Terra Infirma: What has salt tectonics ever done for us?

Folded salt in a Sicilian mine

Folded salt in a Sicilian mine

Our London Lecture series ended on a high last year with Imperial College’s Chis Jackson explaining why we should all be halophiles. For those who missed out, it’s now available to watch again on our YouTube channel. Or you can listen to our podcast with Chris on why he thinks salt is the greatest of all rocks:

Says Chris:

“Salt is ubiquitous. It appears on dining tables around the world. Food manufacturers sneak it into our food…and then we get told off by the Department of Health for eating too much of it!

Giant ancient salt structures buried offshore Brazil

Giant ancient salt structures buried offshore Brazil

In this talk I will demonstrate that salt is not simply for sprinkling liberally on fish ‘n’ chips or for de-icing roads. I will demonstrate that salt is a unique and grossly underappreciated rock type, living in the dark, dank shadows of its more glamorous carbonate, sandstone and mudstone neighbours.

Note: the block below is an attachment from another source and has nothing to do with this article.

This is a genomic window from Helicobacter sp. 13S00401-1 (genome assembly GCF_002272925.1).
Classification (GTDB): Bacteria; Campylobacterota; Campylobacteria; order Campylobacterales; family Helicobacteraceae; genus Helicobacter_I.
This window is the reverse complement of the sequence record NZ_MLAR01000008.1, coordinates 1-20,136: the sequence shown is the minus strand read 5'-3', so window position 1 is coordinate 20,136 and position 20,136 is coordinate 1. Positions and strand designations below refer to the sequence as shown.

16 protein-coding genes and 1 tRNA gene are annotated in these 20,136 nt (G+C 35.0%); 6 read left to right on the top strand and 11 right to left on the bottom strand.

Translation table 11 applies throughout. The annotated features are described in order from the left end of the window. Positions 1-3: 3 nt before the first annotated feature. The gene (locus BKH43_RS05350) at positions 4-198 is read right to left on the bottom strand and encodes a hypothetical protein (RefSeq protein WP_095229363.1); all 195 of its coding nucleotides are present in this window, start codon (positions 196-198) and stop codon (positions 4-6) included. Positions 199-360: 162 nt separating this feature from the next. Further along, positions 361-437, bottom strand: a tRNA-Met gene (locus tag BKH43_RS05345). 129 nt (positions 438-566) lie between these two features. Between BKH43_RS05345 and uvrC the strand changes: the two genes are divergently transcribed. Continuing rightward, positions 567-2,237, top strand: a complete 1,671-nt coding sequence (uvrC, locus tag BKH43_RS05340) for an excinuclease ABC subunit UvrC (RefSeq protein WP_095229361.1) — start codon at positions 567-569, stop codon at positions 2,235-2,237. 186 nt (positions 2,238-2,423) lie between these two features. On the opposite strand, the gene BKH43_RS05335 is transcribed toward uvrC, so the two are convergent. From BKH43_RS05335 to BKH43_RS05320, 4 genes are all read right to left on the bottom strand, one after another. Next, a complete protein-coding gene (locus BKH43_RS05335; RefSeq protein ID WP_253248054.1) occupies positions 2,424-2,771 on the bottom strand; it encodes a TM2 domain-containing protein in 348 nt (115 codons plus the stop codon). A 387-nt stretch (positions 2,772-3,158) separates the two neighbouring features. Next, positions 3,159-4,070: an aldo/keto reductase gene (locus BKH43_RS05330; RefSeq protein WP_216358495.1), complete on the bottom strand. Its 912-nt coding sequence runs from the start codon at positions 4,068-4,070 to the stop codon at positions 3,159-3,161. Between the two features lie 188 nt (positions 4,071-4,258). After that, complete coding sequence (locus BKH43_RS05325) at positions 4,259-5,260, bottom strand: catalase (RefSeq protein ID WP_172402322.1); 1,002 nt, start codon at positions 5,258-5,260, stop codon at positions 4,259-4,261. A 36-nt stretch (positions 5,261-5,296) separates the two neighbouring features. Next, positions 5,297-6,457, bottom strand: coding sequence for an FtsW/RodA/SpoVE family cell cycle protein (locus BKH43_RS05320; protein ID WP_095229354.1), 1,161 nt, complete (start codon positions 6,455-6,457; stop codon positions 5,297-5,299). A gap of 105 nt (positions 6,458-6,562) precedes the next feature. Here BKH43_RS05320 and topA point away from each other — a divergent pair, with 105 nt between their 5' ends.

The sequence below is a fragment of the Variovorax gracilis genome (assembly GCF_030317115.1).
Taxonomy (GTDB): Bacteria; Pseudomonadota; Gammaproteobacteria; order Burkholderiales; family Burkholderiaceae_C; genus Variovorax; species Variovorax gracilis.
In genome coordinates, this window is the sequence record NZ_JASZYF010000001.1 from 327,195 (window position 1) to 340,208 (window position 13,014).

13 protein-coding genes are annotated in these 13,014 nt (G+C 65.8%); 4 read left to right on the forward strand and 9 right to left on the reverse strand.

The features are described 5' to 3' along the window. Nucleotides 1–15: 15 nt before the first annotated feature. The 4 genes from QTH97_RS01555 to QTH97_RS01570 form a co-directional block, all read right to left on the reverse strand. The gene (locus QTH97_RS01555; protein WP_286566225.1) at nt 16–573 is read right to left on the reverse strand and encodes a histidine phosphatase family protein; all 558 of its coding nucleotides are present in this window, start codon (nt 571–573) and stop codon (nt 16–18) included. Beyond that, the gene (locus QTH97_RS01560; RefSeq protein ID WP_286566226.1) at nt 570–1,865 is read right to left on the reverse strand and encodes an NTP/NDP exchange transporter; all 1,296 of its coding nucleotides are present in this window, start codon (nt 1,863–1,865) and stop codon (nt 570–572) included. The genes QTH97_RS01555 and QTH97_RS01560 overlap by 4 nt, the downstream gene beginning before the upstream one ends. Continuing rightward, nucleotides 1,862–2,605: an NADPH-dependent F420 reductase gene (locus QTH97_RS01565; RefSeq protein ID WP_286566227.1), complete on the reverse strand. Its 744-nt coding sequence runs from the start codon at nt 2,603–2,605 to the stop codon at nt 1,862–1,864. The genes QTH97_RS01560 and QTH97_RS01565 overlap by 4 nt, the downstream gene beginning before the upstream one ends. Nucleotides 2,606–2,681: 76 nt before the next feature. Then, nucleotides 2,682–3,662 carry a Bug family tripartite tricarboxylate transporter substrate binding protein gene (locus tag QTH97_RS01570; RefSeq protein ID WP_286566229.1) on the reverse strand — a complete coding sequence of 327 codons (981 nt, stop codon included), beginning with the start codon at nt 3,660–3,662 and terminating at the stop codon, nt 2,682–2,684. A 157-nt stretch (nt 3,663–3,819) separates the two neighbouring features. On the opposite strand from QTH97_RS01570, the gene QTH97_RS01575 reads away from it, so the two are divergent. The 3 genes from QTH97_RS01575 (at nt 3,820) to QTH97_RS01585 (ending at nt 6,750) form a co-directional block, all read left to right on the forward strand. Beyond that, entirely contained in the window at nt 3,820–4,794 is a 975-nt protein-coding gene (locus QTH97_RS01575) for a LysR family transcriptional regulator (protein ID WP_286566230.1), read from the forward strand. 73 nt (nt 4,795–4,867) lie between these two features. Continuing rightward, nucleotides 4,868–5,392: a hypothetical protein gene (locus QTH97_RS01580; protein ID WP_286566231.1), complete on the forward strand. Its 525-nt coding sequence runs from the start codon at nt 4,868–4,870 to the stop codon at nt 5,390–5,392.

I think this lack of recognition is unfair. Salt has been at the centre of the global expansive of mankind, acting as the key ingredient in the preservation of food. Furthermore, salt is unusual in that, one minute, it sits still like any good rock but then, having turned your back for a moment, flows like a fluid.

Salt miners in Ethiopia

Salt miners in Ethiopia

This strange behaviour can occur both on the Earth’s surface and also kilometres below ground. With a few exceptions, carbonates and clastics can’t do that. They just sit there. Like well-behaved rocks should. Salts ability to flow leads to it forming some of the most complex and beautiful geological structures observed on the Earth.

From an applied perspective, salt is one of the economically most important rock types on Earth, forming the seals to super-giant hydrocarbon accumulations in every corner of the globe. In this talk I will celebrate salt and, in short, in the course of 45 minutes, I will try and convert the audience to ‘halophiles’ (a.k.a. ‘salt worshipers’). But remember, too much salt can be bad for your health…”

Further Reading:

Hudec, M.R., and Jackson, M. P. A., 2007, Terra infirma: Understanding salt tectonics: Earth Science Reviews, v. 82, p. 1–28.

Kurlansky, M., 2003, Salt: A World History. Penguin Books, pp498.,9171,925341-2,00.html

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